A Beginner's Guide to Structural Engineering
by T. Bart Quimby, P.E., Ph.D.
© 2006, 2007, 2008, 2011 T. Bartlett Quimby
3 August 2007
(Updated 28 July 2011)
The creation of the Beginner's Guide to the Steel Construction Manual (BGSCM) was prompted by the major rewrite of the AISC specification that showed in the 13th edition of the Steel Construction Manual (SCM). When textbooks were slow to respond to the change, I started thinking that a web based approach would be more responsive. After further thought the site was expanded to include undergraduate topics in structural engineering for civil engineers.
Initially, my thought was to simply put together my 20 years of lecture notes to supplement the same wonderful textbook that I have been using for the past couple of decades. As the work got to be more extensive than a set of notes, I decided to spend the summer trying to morph this into a stand alone textbook. It is still in progress.
There a couple of philosophical bases that have driven the particular approach to this work.
First, it is my intent that the student get comfortable referring to the base specifications used for design. As a result, if some information is in an industry standard or specification that the students need to know, I refer them to the particular section and let them read it there. This requires that the student have the relevant industry documents nearby whenever reading this text.
Second, it has always bothered me that graduating structural engineering students are commonly unaccustomed to reading real engineering drawings so I have endeavored to present problems that are in quasi engineering drawing format. It is hoped that students will quickly grasp the concept of reading engineering drawings and feel more comfortable with their first experiences as a design engineer. To facilitate the goal of enhancing a student's ability to read and use engineering drawings, I have provided drawing sets for homework problems that come from real designs.
Third, and related to item two, is that I have chosen to present problems that are in context of a whole structure. I have seen this done by instructors at other institutions, but it is often difficult to find the time to really develop such problems in a way that students can understand them. As no one structure supplies all types of problems, I have provided several different structures (a building, a tower, and a truss bridge) that cover most of the bases. I have also provided a large set of drawings of random details that are used by the other structures and/or can be used as stand alone problems.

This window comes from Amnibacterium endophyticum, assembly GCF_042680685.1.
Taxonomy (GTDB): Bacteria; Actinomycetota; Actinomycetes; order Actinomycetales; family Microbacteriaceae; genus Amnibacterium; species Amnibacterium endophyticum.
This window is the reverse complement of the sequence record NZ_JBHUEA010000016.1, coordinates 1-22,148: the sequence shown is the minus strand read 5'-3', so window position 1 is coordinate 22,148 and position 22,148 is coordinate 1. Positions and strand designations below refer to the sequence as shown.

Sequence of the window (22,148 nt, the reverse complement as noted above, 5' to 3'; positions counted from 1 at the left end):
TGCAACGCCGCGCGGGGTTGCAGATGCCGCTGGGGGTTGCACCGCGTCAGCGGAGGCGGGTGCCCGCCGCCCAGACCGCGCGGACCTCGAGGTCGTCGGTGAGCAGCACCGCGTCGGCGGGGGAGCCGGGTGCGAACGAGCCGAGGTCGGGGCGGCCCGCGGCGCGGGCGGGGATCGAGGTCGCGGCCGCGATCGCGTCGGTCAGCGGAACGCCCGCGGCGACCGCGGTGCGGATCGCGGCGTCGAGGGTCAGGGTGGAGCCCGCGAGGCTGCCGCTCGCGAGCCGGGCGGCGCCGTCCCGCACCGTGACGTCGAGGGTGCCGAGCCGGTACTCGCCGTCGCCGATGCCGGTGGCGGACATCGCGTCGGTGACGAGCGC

Fourth, I wanted the text presented in a way that allows for quick updates and for media types not possible in printed books. This left the Internet website as the logical choice. You will find that many of the figures have hot links that allow for larger views of all or part of the figure. There are also active links to spreadsheets, powerpoint animations, and tutorials that might help a student to better learn how to implement the requirements of the specification.
Fifth, I wanted this to be free to the students. I had toyed with finding a way to put this in a secure website then policing the integrity of the users, but the whole security issue seems tedious and difficult. So, this is free for use in teaching structural engineering design. It is copyrighted, however, which means that I'd rather not see my work show up in someone else's book.
The problem with making this free is that I have spent countless hours working on this for free, the site is hosted on a web server in my home which is not always reliable, I don't have access to the services of a good technical editor, and I canít afford a web programmer to further my multimedia ideas. I am currently looking for sponsors who will pay an advertising fee sufficient for me to fix these problems. The proceeds from the sale of this text will help, but will not be enough unless sales are better than I expect. If you know of anyone interested in such a sponsorship, I would be happy to talk with them and share current usage statistics. I can be reached at email@example.com.
Sixth, I want input concerning the content and pedagogy of this text. I have been fortunate to have received several very good suggestions from people that have viewed the online text. I welcome all input concerning the text.
So there you have it. My thoughts behind this work. Any comments about the text are appreciated.
I also am pleased to thank the people that have (and those that will) send in suggestions for improvement to the text. These have already made a substantial difference in the work and I look forward to receiving more. No text of value is written in a vacuum or an ivory tower.
- T. Bart Quimby, P.E, Ph.D., F.ASCE